University of Pennsylvania Museum of Archaeology and Athropology

Region: South America

Mummies Beyond the Grave

An Introduction to Mummy Studies around the World

By: Janet Monge

Over 20 years ago, I got hooked on mummies. It began when we first x-rayed the many South and North American mummies that are part of the Physical Anthropology Section collections at the Penn Museum. This led to a drive to glean even more information from the mummies. For several years, on Sunday mornings at […]

Frozen Mummies of the Andes

Photo of author with mummies
Human Sacrifices in the Sacred Landscape of the Inca

By: Johan Reinhard

The Incas are renowned for massive carved stone structures, the construction of thousands of miles of roads, and the establishment of one of the greatest empires in the ancient Americas. However, one of their achievements remains especially impressive. In just over sixty years (ca. 1470–1532 CE), they constructed stone structures on nearly 100 mountains ranging […]

The Excavations at Sitio Conte

Beneath the Surface

By: Lucy Fowler Williams

The Penn Museum’s excavations at Sitio Conte began in 1940 with an invitation from private landowner, Miguel Conte. Since discovering a Pre-Columbian cemetery on his property in 1927, Conte had encouraged professional archaeologists to help record the history of the ancient Coclé people who once lived there. Associate Curator J. Alden Mason took the lead […]

A Treasure Among the Sherds

Beneath the Surface

By: Lynn Grant

The treatments done by Penn Museum conservators usually relate to a current exhibition or loan. For our interns, however, we often seek out specially challenging or interesting projects that might otherwise not be treated. In the spring of 2009, when Beneath the Surface: Life, Death, and Gold in Ancient Panama was just a glimmer in […]

Peopling the Past

A Behind-the-Scenes Look at the Making of Beneath the Surface: Life Death and Gold in Ancient Panama

We are often asked about the planning that goes into the design and construction of an exhibition—questions that are answered and decisions that are made well before an exhibition opens to the public. On February 7, 2015, Beneath the Surface: Life, Death, and Gold in Ancient Panama will open at the Penn Museum. This 2,000-square-foot […]

In the Galleries – Black Bodies in Propaganda: The Art of the War Poster

Propaganda has long been used to mobilize people in times of war. Black Bodies in Propaganda: The Art of the War Poster presents 33 posters, most targeting African and African-American civilians. These carefully designed works of art were aimed at mobilizing people of color in war efforts, even as they faced oppression and injustice in […]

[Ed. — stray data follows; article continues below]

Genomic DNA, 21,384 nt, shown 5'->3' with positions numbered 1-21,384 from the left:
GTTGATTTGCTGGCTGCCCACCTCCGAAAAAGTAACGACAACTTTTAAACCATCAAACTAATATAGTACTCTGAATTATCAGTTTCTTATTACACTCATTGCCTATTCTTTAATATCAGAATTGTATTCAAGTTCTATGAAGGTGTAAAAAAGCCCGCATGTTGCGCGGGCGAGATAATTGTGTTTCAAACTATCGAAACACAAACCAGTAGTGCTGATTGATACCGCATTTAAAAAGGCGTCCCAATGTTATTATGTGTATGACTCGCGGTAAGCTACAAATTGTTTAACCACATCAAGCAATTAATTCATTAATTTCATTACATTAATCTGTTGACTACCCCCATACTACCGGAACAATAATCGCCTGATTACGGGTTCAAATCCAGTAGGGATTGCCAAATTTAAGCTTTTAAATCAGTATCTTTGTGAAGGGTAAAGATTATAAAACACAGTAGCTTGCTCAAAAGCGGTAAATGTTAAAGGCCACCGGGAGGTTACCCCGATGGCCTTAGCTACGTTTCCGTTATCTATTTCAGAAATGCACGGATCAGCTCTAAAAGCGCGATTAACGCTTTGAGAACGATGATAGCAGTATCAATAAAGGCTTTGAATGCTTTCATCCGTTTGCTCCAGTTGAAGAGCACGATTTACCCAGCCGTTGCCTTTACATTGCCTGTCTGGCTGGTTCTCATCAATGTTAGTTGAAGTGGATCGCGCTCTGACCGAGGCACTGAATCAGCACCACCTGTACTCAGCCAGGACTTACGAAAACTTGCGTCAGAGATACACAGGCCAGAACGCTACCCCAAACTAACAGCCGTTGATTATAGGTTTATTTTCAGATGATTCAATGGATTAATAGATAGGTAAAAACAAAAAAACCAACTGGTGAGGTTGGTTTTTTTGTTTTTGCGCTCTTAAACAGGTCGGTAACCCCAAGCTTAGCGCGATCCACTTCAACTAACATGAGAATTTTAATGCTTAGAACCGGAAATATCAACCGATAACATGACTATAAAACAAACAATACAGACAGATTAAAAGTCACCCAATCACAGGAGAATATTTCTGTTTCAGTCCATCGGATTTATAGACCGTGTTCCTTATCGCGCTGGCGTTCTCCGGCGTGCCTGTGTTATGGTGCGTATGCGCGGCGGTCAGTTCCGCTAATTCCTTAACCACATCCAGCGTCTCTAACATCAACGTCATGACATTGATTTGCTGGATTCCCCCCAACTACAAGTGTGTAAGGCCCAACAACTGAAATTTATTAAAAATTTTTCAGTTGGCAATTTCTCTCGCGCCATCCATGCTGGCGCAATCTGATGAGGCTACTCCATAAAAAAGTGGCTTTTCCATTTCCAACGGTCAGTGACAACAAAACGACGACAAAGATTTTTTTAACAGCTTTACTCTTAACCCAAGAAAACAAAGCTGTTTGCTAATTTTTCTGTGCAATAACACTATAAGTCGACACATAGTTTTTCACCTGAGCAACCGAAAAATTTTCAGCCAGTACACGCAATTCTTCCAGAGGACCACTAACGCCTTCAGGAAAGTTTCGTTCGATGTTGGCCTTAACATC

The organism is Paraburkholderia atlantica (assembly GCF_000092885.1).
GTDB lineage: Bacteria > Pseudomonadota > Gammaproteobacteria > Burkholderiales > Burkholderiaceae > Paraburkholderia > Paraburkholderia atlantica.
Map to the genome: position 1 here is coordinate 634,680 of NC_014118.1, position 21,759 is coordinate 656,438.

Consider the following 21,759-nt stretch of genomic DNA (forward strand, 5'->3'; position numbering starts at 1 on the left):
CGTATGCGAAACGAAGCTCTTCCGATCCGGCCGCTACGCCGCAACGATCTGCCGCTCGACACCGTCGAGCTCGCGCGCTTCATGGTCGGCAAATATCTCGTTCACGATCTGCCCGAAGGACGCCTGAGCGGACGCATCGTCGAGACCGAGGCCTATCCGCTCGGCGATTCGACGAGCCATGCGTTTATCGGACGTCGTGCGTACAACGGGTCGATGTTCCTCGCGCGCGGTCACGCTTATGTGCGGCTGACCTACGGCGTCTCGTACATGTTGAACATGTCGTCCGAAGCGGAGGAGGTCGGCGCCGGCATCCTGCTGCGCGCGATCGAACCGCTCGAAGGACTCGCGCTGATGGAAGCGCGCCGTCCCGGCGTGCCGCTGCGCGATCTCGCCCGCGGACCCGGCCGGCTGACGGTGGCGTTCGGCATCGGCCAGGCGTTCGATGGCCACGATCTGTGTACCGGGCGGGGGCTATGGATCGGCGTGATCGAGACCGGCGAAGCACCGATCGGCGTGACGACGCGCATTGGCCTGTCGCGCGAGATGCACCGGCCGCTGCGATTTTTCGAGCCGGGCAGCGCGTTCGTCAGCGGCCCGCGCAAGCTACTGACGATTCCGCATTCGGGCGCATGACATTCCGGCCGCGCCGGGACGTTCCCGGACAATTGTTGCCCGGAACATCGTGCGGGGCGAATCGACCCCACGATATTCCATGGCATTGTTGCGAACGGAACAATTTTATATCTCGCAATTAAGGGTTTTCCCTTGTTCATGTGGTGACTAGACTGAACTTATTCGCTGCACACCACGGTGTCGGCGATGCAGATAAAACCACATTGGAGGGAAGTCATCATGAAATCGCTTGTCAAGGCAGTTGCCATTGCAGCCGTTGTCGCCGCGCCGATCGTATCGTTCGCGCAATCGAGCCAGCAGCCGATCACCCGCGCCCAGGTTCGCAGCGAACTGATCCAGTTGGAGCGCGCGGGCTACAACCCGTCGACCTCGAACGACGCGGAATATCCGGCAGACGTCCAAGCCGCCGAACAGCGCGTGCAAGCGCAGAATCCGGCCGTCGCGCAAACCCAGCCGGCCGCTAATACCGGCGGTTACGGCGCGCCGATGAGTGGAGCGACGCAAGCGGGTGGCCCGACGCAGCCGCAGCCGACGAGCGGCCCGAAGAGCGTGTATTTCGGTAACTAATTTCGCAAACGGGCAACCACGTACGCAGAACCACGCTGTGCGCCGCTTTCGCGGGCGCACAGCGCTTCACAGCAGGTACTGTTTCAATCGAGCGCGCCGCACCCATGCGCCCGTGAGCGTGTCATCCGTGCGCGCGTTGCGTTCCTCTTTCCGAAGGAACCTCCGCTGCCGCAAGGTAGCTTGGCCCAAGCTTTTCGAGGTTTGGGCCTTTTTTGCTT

Expedition to the Amazon

The First Documentary Film with Sound

By: Kate R. Pourshariati

For almost 80 years, the 49-minute film Matto Grosso: The Great Brazilian Wilderness lay in the Penn Museum Archives, waiting for the day when it would be rediscovered and identified as the first “sync sound” documentary film ever created. This film—part adventure movie and part documentary—was restored and digitized by archivists in 2010. The original […]

Postscript – November 2013

Matto Grosso’s path to obscurity may have been set by several factors: it was not feature length, it was not a financial success, and, most importantly, it was not easy to categorize, as it was a mix of science and adventure. After early screenings it became a forgotten Museum artifact. Now, having completed a restoration […]

An Introduction to the Inca Empire

By: Thomas J. Hardy

The Incas by Craig Morris and Adriana von Hagan (New York: Thames & Hudson Inc., 2012). 256 pp., 189 illustrations (49 in color), paperback, $26.95, ISBN 978-0- 5002894-4-0 In 1532, Spanish conquistadores encountered—and defeated—the largest empire ever to have existed in the New World. The quadripartite Inca Empire, known as Tawantinsuyu (the “Four Parts Together”), […]

William Farabee, Martyr to Science

By: Alessandro Pezzati

William Curtis Farabee (1865–1925) is one of the great forgotten American explorers and anthropologists. He obtained his Ph.D. from Harvard University in 1903, conducting his first expedition to Peru in 1909. In 1912, at age 48, he arrived at Penn to head the Amazon expedition, a three-year journey up and down the Amazon River and […]